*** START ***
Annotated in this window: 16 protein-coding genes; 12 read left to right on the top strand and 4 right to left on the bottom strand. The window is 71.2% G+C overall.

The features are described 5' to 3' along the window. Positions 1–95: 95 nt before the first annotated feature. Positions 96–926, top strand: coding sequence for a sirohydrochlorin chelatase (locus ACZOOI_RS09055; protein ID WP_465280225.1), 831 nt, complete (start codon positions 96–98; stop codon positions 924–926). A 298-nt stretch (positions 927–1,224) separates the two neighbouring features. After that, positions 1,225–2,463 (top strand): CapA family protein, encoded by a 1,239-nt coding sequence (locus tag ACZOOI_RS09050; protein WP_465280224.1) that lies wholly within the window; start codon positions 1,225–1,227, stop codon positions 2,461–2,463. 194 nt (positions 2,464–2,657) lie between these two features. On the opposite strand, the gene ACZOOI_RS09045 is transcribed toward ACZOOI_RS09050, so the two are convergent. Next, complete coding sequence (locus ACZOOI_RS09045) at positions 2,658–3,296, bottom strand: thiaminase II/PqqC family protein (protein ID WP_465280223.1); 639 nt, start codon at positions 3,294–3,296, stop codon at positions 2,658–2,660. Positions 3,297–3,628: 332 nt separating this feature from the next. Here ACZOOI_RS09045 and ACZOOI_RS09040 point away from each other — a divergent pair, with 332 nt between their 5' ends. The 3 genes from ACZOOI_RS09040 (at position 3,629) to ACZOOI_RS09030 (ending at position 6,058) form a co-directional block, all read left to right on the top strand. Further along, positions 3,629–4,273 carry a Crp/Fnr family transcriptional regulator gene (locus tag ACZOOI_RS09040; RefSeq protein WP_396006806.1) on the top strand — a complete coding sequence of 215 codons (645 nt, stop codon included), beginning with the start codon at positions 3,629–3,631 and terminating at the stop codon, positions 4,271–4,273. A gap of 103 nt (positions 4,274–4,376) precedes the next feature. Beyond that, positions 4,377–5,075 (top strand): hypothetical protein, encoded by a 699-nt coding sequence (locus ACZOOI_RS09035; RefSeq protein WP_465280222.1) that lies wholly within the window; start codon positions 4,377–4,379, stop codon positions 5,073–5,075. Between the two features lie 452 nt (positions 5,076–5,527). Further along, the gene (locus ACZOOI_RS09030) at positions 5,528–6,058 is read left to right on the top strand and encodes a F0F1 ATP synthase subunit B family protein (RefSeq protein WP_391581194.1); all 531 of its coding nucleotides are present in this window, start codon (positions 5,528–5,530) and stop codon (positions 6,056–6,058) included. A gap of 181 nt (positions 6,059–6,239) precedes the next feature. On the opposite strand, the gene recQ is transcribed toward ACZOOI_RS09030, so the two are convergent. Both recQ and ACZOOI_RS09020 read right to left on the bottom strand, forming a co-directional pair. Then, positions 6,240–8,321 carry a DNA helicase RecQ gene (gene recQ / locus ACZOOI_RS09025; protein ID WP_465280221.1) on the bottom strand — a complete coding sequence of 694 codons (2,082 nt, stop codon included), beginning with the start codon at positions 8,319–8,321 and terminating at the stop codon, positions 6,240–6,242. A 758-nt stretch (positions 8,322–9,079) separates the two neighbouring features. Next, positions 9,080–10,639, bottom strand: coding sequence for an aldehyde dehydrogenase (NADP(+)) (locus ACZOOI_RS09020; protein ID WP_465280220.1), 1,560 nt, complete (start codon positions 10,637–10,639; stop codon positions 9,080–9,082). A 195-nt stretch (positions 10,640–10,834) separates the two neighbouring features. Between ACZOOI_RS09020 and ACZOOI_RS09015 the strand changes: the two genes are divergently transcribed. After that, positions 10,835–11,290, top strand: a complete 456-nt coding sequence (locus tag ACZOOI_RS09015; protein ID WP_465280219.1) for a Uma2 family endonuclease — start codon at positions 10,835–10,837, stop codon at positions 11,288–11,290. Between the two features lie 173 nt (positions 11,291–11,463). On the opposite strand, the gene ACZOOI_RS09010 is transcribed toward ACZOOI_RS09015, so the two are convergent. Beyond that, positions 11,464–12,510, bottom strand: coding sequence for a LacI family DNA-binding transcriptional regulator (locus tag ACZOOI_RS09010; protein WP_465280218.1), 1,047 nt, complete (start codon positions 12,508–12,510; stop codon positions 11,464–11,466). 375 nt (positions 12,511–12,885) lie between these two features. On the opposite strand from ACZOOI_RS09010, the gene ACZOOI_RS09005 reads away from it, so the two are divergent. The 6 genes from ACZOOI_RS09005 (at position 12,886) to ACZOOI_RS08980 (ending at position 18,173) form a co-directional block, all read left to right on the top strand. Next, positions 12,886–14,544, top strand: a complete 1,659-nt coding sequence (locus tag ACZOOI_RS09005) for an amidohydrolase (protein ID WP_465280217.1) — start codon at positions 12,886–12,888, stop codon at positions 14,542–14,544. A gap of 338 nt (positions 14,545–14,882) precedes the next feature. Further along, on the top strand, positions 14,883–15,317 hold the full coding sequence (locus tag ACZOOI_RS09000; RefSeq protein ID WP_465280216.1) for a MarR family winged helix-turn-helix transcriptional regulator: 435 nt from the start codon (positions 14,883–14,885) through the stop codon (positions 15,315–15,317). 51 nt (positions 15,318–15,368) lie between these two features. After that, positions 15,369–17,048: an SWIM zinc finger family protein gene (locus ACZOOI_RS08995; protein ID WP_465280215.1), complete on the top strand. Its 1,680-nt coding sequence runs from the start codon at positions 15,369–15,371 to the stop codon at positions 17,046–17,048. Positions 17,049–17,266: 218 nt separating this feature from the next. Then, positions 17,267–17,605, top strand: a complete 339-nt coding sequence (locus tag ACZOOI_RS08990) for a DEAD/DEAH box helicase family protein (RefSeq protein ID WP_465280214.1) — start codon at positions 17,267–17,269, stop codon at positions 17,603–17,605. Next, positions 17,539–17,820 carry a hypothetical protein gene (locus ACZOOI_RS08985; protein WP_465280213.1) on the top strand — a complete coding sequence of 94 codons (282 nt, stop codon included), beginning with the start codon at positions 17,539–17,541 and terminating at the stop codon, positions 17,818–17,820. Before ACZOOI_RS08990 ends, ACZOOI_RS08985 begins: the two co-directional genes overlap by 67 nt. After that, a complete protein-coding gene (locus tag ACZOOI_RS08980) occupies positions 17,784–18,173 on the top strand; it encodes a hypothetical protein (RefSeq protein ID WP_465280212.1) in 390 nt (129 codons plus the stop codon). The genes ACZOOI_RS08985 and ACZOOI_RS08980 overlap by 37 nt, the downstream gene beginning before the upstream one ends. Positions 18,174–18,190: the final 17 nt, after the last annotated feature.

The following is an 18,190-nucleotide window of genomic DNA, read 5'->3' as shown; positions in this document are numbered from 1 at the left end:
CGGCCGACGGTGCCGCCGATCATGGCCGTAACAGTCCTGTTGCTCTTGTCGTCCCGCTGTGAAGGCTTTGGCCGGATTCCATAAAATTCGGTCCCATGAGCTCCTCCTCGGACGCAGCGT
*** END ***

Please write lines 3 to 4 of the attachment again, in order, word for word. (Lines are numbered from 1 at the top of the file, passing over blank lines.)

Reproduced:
The following is an 18,190-nucleotide window of genomic DNA, read 5'->3' as shown; positions in this document are numbered from 1 at the left end:
CGGCCGACGGTGCCGCCGATCATGGCCGTAACAGTCCTGTTGCTCTTGTCGTCCCGCTGTGAAGGCTTTGGCCGGATTCCATAAAATTCGGTCCCATGAGCTCCTCCTCGGACGCAGCGT